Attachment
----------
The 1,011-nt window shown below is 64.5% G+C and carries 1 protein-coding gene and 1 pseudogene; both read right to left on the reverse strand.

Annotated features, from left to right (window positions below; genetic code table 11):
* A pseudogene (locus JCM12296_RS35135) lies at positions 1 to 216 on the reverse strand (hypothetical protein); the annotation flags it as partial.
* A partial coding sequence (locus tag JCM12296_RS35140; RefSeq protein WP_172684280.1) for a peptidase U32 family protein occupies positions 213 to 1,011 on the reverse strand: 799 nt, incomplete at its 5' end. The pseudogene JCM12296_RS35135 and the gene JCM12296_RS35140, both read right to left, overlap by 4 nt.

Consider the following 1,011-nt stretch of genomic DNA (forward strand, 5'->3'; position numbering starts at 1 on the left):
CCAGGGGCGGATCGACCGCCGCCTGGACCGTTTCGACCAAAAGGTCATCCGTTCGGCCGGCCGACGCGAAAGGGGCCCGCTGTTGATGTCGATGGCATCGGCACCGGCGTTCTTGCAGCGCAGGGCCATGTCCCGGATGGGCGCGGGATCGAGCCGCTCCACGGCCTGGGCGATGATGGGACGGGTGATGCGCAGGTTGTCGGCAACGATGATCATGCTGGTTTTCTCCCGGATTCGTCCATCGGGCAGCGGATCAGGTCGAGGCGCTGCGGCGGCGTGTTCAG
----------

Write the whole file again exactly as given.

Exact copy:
The 1,011-nt window shown below is 64.5% G+C and carries 1 protein-coding gene and 1 pseudogene; both read right to left on the reverse strand.

Annotated features, from left to right (window positions below; genetic code table 11):
* A pseudogene (locus JCM12296_RS35135) lies at positions 1 to 216 on the reverse strand (hypothetical protein); the annotation flags it as partial.
* A partial coding sequence (locus tag JCM12296_RS35140; RefSeq protein WP_172684280.1) for a peptidase U32 family protein occupies positions 213 to 1,011 on the reverse strand: 799 nt, incomplete at its 5' end. The pseudogene JCM12296_RS35135 and the gene JCM12296_RS35140, both read right to left, overlap by 4 nt.

Consider the following 1,011-nt stretch of genomic DNA (forward strand, 5'->3'; position numbering starts at 1 on the left):
CCAGGGGCGGATCGACCGCCGCCTGGACCGTTTCGACCAAAAGGTCATCCGTTCGGCCGGCCGACGCGAAAGGGGCCCGCTGTTGATGTCGATGGCATCGGCACCGGCGTTCTTGCAGCGCAGGGCCATGTCCCGGATGGGCGCGGGATCGAGCCGCTCCACGGCCTGGGCGATGATGGGACGGGTGATGCGCAGGTTGTCGGCAACGATGATCATGCTGGTTTTCTCCCGGATTCGTCCATCGGGCAGCGGATCAGGTCGAGGCGCTGCGGCGGCGTGTTCAG